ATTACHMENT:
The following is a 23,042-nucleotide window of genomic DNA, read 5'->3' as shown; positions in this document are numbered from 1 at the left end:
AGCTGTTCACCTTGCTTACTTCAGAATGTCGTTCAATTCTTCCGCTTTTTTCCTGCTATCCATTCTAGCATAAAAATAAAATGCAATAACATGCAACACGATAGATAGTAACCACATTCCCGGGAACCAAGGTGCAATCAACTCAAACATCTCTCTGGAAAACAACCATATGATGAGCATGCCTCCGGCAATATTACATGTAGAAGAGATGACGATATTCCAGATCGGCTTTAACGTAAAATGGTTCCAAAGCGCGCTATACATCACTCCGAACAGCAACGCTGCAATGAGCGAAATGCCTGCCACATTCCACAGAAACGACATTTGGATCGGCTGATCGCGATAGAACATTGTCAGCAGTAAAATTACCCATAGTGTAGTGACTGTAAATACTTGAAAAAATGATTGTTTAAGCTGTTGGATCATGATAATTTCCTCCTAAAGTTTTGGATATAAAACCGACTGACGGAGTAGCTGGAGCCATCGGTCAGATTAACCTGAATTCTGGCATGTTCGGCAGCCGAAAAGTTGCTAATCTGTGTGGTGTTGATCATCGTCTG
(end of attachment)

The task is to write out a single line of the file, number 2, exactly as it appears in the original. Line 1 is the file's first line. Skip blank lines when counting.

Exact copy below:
AGCTGTTCACCTTGCTTACTTCAGAATGTCGTTCAATTCTTCCGCTTTTTTCCTGCTATCCATTCTAGCATAAAAATAAAATGCAATAACATGCAACACGATAGATAGTAACCACATTCCCGGGAACCAAGGTGCAATCAACTCAAACATCTCTCTGGAAAACAACCATATGATGAGCATGCCTCCGGCAATATTACATGTAGAAGAGATGACGATATTCCAGATCGGCTTTAACGTAAAATGGTTCCAAAGCGCGCTATACATCACTCCGAACAGCAACGCTGCAATGAGCGAAATGCCTGCCACATTCCACAGAAACGACATTTGGATCGGCTGATCGCGATAGAACATTGTCAGCAGTAAAATTACCCATAGTGTAGTGACTGTAAATACTTGAAAAAATGATTGTTTAAGCTGTTGGATCATGATAATTTCCTCCTAAAGTTTTGGATATAAAACCGACTGACGGAGTAGCTGGAGCCATCGGTCAGATTAACCTGAATTCTGGCATGTTCGGCAGCCGAAAAGTTGCTAATCTGTGTGGTGTTGATCATCGTCTG